OUT NUMBER ONE
How many of us can remember where we were at this time a week ago? Chances are, not many of us can remember that right away.
So here’s the question.
Where were you at this time…14 years ago?
If you’re even remotely a baseball fan – let alone an Orioles fan – you know. Here is my answer:
Today marks the 14th anniversary of Cal Ripken breaking Lou Gehrig’s record of 2,130 consecutive games played. Thanks to some quick thinking by my mother when the Strike was settled at the beginning of the 1995 season, we were there in our usual bleacher seats for both the record-tying and record-breaking games against the California Angels (a name which encompasses both Los Angeles and Anaheim and seems much simpler than their current one).
It’s been said many times by much better writers than me, but it was a magical two nights at Camden Yards with the world’s spotlight on Baltimore. There were the legends who I only knew from books and old photos: Earl Weaver, Frank Robinson, Ernie Banks, Hank Aaron, Joe DiMaggio. I remember when I went to see Paul McCartney many years later, someone on the Verizon Center escalator in front of me exclaimed with no lack of awe that he was in the same building as a Beatle. Looking back, being in the same ballpark as Joe DiMaggio brought that same surreal feeling.
There was Johnny Unitas, the only man whose ovation would ever rival Cal’s in Baltimore. There was Gary Williams, Joe Smith and David Robinson. There was Joan Jett, which made no sense to 10-year-old-me whatsoever. There were the Clintons and the Gores.
But most importantly to me, there was Cal, doing what those of us in Baltimore knew he could do, but no one else had believed possible until the days leading up to those games. I can’t imagine that any Baltimorean who grew up during the Iron Age will ever develop osteoporosis. Cal’s Milk ads made sure I was binge drinking on Nesquik years before I knew what Natty Boh was.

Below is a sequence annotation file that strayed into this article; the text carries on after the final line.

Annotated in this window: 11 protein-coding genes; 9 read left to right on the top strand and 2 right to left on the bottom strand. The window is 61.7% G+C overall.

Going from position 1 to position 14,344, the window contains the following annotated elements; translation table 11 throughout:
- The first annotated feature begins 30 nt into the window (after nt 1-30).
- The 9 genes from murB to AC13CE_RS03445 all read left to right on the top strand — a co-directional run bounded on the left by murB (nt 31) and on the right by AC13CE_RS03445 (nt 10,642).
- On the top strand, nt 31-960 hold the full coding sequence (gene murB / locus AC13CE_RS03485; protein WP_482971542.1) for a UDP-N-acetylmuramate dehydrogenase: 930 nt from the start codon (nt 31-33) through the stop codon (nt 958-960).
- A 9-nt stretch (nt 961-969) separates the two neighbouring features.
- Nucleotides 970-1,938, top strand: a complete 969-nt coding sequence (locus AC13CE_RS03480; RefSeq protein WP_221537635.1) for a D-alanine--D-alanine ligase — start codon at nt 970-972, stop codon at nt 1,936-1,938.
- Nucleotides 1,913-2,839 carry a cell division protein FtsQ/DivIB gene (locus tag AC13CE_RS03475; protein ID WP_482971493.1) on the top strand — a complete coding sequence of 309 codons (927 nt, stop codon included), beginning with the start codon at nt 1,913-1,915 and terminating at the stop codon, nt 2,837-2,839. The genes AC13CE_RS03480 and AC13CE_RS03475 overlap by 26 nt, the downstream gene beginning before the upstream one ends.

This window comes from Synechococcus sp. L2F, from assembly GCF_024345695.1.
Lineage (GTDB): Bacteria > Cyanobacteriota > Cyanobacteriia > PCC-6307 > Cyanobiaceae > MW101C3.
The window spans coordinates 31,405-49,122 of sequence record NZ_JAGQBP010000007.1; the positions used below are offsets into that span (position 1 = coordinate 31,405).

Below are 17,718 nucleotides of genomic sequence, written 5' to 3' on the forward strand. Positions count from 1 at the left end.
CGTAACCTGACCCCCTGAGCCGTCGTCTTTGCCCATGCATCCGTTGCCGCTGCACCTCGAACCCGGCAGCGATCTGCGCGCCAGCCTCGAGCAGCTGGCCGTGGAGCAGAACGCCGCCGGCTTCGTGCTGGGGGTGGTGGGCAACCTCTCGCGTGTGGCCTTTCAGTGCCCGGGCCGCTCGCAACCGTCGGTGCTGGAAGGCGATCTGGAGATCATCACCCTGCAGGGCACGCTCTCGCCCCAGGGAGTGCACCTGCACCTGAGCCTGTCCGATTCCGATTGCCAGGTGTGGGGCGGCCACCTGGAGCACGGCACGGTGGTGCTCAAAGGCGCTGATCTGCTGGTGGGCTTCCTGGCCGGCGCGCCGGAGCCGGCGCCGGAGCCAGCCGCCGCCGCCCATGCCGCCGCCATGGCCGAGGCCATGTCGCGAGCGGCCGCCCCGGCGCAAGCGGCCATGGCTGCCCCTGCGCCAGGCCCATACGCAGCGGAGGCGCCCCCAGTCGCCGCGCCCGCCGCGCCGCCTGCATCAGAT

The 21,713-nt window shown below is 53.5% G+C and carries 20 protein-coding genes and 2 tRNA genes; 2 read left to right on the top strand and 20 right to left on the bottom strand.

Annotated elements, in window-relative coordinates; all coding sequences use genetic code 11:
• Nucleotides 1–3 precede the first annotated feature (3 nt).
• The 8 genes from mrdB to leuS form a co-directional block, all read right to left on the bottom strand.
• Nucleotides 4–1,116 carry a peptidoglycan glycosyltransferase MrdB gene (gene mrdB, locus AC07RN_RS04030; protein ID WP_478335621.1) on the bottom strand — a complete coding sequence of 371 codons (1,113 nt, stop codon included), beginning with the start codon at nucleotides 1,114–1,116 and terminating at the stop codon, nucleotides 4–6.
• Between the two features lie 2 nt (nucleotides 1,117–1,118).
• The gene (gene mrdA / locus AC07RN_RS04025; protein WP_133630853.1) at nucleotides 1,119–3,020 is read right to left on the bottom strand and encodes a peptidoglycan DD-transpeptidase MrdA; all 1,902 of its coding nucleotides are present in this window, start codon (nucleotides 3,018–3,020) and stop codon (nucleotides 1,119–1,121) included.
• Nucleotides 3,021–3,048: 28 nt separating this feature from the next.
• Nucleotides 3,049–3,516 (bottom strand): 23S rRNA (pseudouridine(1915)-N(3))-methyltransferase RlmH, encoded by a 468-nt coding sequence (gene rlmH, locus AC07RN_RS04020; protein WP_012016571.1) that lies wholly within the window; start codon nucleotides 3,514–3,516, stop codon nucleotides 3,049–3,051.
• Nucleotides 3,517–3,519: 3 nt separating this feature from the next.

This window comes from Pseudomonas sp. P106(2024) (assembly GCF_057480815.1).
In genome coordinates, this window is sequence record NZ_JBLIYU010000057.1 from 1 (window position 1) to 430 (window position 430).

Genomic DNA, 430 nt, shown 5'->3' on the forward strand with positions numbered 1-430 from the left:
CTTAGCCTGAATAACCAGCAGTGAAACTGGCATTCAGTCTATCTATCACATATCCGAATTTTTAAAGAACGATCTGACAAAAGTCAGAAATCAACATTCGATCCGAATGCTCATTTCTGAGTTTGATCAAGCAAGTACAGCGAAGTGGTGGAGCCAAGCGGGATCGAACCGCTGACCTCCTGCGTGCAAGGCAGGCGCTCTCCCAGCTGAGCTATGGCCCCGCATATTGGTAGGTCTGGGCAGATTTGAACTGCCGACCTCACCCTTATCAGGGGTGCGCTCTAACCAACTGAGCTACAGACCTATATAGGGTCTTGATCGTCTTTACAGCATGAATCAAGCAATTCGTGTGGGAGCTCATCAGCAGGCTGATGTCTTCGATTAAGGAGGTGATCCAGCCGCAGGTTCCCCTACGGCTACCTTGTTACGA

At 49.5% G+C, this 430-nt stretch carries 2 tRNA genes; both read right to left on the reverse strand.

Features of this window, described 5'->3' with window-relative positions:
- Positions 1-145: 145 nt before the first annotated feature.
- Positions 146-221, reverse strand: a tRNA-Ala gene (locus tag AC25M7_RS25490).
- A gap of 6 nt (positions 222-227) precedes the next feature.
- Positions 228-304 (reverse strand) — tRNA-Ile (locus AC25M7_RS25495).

Over the past 14 years, I have been to raucous Maryland/Duke games in Comcast and Cameron. I saw two different Terp teams win National Championships in person. I sat courtside for the epic UConn/George Mason regional final in 2006. I have been to Orioles and Ravens playoff games in some of the most frenzied atmospheres you’ll ever see. But nothing has ever come close to matching the eruption of noise that exploded from nearly 50,000 people – including the President of the United States – when Cal hit that fourth-inning home run. I wish I could find a better clip of it now, but President Clinton was on the air to call it as it happened.
Of course, everyone remembers the victory lap Cal took around the warning track after the game went official in the fifth inning. Once Rafael Palmeiro and Bobby Bonilla pushed Cal out of the dugout, I bolted down to the bottom of the aisle, hoping he would somehow scale the wall and slap me a high five. He tried to with a few guys a section over from me, and they nearly fell out of the stands trying to reach. When he passed by me, though, I could have sworn he looked directly at me and waved. I think just about everyone else in the ballpark felt the same way.
Things have changed a lot since then. Somewhere over the course of the last 14 years, the Orioles stopped winning. I think that occurred not long after Peter Angelos wrapped up his post-game speech from 2,131. Give him a mic and maybe the Orioles will be back in the ALCS next October. Outside of Baltimore, baseball stopped developing those legendary figures like Joe DiMaggio and started producing asterisks and steroid freaks.
As it stands now, Cal may be one of the last true heroes of baseball, a guy who played his whole career in one town and bonded with the fans while quietly going to work every day and putting up Hall of Fame numbers. For that alone, baseball fans everywhere will never forget where they were on this day in 1995.
OUT NUMBER TWO
I watched a Maryland team this weekend that went up against a blue-and-yellow football powerhouse in a blowout game that really could have been an even wider margin than it turned out to be. No, not the game you’re thinking of. Maryland won this game. The defending National Champion Maryland field hockey team opened its home schedule with a resounding 4-1 victory over #19 Michigan.